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markets. >> i think the interesting thing is they've got to have a warning about when things are good. >> absolutely. >> we'll come back to more about the hedge fund issue in just a second. meanwhile, india's central bank stood pat on rates. it's paused its easing cycle after consecutive cuts. the rbi says inflation still a big risk. and it's warned the capital outflows could worsen india's deficit. of course, currencies and bond markets have all been hit by worries about the fed's tapering. joining us for more is cnbc's reporter from mumbai. hi. >> reporter: hi. thanks for that. you did put everything into perspective. the rbi did not move on the crr this time around, and that was pretty much line with expectations. one, we had the inr which depreciated 6.6% all the way from may 22nd up to june 14th.
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so that was actually weighing quite large on the rbi. not to mention the current deficit. for example, we did get the trade deficit data separately today, and that came in at $20.1 billion. and that was simply because of a surge of gold and silver to $8.5 billion for the month of may. this compares to around $7.5 billion this the month of april. however, there is expectation that maybe the june trade deficit could now see some amount of receding because the golden bonds were seasonal in nature and festive in nature. hence, we could see some amount of deceleration going forward. nonetheless, the rbi did see that the inflation concerns continue to be based on how exactly it pans out. they did not ignore growth this time, and they did acknowledge that the government has worked on fiscal deficit, has managed to maintain fiscal deficit at
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4.9% on the month, and that they do expect fiscal deficit to be maintained at 4.8%. with that, it's back to you. >> thanks very much indeed for that. let's bring back in chris. one of the problems we've seen is a lot of investors sort of borrowed yen and euro to invest in emerging markets. when things started to turn around with the fed, they had to pull money out quite quickly. which is the space that's been hurt most in the hedge fund world by the recent volatility we've had in the last three or four weeks? >> i think without a doubt, emerging markets have been a challenge. we're looking at the top of the brix with brazil down. we're looking at moscow down about 15%. and i think there is a concern around emerging markets in particular as the dollar strengthens. as you know, many of these countries have dollar denominated debts. that said, in terms of overall fund performance, it actually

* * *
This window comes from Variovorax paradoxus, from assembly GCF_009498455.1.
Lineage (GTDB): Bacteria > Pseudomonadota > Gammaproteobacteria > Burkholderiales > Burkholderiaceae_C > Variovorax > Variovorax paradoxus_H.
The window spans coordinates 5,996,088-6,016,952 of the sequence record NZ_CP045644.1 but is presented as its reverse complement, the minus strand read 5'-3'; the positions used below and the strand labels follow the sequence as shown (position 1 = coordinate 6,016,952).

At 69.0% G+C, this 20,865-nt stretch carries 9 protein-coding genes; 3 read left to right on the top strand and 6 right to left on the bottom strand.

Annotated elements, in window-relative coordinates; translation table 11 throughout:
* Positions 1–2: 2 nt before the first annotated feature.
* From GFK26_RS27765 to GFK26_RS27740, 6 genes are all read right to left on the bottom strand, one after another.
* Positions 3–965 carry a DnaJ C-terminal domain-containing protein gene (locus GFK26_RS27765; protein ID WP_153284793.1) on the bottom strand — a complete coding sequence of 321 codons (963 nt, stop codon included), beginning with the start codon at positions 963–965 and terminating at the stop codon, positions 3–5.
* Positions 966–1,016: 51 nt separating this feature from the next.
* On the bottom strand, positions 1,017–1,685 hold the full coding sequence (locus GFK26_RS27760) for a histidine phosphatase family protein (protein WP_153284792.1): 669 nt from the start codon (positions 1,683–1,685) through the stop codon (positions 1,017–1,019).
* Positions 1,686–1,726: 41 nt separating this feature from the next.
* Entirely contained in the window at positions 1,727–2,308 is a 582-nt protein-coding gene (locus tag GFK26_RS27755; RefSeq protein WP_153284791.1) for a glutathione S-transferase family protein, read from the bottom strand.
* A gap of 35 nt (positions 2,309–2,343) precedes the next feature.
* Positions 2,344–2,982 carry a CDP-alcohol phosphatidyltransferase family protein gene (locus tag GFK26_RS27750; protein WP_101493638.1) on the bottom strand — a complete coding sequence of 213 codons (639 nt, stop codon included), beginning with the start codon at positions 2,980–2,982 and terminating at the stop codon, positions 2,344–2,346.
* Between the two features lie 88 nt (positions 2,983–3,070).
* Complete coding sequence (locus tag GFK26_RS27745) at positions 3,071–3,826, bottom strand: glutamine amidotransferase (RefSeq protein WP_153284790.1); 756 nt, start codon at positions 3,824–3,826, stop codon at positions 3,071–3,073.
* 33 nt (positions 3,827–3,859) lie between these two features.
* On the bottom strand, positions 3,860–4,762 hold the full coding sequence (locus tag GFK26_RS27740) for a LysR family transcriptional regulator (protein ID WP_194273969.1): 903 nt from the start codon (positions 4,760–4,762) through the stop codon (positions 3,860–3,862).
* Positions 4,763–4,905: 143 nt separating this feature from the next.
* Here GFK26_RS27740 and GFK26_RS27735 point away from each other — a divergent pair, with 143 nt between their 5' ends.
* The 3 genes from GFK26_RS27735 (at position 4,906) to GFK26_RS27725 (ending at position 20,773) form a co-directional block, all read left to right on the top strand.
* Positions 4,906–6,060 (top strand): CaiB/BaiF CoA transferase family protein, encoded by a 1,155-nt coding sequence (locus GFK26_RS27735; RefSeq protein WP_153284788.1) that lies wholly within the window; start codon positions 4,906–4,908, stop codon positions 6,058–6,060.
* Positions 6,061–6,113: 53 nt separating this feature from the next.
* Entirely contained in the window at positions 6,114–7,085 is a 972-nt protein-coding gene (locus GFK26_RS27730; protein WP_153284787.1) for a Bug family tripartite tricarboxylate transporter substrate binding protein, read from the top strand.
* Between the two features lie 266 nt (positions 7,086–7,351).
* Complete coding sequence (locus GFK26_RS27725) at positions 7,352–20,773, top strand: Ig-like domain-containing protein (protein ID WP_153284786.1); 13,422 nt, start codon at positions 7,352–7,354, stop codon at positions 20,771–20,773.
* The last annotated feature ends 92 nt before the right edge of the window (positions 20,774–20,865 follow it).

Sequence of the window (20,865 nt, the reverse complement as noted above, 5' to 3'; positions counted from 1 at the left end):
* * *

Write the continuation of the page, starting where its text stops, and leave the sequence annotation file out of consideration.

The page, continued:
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has been quite well. i don't recall a time where you look at all of the broad-based hedge fund indices where they've all been up for the first half of the year. some certainly better than others. for example, around depressed debt, up about 6.5%. long-short equity funds up about 6.5%. other than short biased funds which are obviously down, i think all the other indices have performed quite well. >> where is the money going to flow in the second half? which strategies? which funds are going to pick some up? >> i think we'll continue to see money flowing into long-short equity especially given the volatility of markets. investors want to make long bets but at the same time they want hedges in there as well. distressed debt will continue to do well and i think we'll see money flowing into different types of hedge fund strategies. we saw bloomberg, they've raised 800 million euro. an expansion of the shadow banking system. we've seen funds increasing in
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more hard assets, private equity funds, for example, investing in fa farmland and other hard assets. >> you talk about shadowing. that's something that regulators are trying to crack down on a little bit. what are regulatory changes? aifm coming in as well. how are they facing that? >> i think aifmd is a concern for the industry, quite frankly. in addition to the increased transparency which many of the managers are concerned about. transparency into their overall strategies. you have the incremental costs, specifically around the depository costs coming from the iafmd. and as a result, it will increase the overall costs associated with managing money within europe. at the same time -- >> is it driving money out of europe? >> i think it will. i think it will -- i think the bigger concern are investors. will they have enough opportunities. european investors to invest in funds outside of europe. right now you have about one in ten u.s. managers within europe. going forward i think you'll see that percentage come down.